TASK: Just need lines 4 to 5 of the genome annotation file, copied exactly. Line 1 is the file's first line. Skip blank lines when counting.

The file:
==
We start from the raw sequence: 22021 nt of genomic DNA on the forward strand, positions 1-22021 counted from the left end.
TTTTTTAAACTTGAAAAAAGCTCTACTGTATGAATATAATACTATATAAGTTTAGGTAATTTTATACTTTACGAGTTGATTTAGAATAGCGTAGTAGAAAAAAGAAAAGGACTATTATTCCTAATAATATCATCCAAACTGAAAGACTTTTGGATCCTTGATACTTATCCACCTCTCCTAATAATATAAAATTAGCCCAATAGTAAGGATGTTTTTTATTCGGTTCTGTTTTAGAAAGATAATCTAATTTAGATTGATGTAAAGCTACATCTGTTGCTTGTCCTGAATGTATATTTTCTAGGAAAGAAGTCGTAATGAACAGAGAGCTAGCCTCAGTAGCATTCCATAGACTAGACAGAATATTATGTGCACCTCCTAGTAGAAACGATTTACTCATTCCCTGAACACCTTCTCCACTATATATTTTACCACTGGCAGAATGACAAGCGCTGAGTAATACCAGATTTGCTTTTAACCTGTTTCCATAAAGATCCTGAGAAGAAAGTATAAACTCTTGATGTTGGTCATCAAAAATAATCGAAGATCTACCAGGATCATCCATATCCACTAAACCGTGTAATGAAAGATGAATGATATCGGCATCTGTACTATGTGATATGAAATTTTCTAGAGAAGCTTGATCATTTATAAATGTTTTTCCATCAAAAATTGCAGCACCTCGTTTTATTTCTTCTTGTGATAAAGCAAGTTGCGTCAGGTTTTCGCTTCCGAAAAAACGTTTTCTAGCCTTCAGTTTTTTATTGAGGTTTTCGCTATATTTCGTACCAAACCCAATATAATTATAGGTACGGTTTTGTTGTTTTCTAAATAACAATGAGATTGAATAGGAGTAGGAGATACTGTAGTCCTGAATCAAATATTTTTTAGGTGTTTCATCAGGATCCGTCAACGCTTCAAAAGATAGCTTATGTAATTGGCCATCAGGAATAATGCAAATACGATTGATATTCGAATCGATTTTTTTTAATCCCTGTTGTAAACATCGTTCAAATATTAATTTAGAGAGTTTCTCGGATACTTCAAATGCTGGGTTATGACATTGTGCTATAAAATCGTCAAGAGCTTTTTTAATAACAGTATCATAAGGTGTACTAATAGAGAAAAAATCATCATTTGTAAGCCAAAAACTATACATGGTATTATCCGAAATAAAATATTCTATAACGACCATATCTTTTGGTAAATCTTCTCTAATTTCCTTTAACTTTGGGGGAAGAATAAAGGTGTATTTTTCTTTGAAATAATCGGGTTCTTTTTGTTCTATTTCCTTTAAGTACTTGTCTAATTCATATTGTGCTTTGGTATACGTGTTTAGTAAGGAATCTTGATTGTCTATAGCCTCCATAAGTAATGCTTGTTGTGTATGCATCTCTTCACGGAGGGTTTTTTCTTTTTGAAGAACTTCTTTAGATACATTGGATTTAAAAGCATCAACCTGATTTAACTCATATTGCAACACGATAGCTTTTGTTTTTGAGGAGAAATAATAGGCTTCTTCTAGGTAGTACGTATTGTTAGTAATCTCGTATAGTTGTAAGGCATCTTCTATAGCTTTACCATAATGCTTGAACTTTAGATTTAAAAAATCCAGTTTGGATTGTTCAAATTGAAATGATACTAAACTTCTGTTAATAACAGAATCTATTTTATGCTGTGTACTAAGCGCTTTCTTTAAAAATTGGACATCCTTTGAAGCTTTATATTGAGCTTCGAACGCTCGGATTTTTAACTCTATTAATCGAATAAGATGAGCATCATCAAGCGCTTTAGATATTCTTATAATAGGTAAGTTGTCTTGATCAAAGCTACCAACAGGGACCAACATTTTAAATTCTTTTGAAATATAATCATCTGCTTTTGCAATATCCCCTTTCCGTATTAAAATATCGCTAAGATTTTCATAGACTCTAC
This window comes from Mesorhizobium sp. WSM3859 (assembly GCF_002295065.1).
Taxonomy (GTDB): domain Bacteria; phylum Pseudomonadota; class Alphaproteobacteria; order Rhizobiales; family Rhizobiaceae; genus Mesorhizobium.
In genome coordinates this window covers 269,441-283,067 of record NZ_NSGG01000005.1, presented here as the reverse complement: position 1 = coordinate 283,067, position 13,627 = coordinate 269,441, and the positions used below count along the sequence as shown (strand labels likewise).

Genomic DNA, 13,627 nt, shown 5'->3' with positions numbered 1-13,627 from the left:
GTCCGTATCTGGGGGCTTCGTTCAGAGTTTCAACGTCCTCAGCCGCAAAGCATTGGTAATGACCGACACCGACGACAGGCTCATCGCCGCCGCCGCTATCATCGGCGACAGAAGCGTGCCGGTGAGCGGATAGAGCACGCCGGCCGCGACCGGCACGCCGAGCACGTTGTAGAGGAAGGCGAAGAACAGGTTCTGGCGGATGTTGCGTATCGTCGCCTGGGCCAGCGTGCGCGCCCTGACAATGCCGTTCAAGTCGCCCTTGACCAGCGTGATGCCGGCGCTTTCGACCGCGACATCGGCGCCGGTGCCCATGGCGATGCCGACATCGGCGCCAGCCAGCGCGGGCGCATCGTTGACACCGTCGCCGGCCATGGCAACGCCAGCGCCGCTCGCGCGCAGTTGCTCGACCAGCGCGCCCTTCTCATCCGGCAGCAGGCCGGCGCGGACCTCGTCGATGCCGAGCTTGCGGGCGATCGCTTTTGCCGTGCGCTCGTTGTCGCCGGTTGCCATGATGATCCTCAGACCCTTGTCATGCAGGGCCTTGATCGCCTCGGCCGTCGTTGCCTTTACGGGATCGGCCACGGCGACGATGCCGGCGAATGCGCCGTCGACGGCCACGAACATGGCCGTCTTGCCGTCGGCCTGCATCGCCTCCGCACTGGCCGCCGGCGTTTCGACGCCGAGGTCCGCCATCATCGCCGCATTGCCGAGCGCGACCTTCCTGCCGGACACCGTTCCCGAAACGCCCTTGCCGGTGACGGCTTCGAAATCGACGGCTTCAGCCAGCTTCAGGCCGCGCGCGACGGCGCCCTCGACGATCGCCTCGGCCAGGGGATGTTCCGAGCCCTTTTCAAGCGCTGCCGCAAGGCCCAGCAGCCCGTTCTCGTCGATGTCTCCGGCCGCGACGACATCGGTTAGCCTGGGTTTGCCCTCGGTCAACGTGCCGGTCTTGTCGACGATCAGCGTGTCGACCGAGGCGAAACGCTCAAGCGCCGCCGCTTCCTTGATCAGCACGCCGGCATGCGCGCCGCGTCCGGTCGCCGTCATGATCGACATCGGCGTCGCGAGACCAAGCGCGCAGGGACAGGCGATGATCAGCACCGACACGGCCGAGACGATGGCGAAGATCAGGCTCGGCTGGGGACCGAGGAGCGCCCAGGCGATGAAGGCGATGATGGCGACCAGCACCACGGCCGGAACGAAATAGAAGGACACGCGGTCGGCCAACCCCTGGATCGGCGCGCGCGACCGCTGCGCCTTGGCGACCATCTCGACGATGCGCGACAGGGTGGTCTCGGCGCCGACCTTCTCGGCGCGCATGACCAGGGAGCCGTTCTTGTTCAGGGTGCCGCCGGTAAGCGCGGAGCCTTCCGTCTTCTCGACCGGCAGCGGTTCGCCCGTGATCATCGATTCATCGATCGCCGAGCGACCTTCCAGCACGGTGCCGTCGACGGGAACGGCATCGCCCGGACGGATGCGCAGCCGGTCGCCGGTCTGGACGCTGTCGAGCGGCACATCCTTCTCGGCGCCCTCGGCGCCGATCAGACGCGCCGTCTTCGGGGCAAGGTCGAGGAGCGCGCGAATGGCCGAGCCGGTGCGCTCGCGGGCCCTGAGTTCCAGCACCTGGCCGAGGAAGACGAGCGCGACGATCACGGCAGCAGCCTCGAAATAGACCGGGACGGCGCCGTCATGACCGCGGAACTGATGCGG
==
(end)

Taxonomy (GTDB): domain Bacteria; phylum Pseudomonadota; class Alphaproteobacteria; order Rhizobiales; family Rhizobiaceae; genus Mesorhizobium.
In genome coordinates this window covers 269,441-283,067 of record NZ_NSGG01000005.1, presented here as the reverse complement: position 1 = coordinate 283,067, position 13,627 = coordinate 269,441, and the positions used below count along the sequence as shown (strand labels likewise).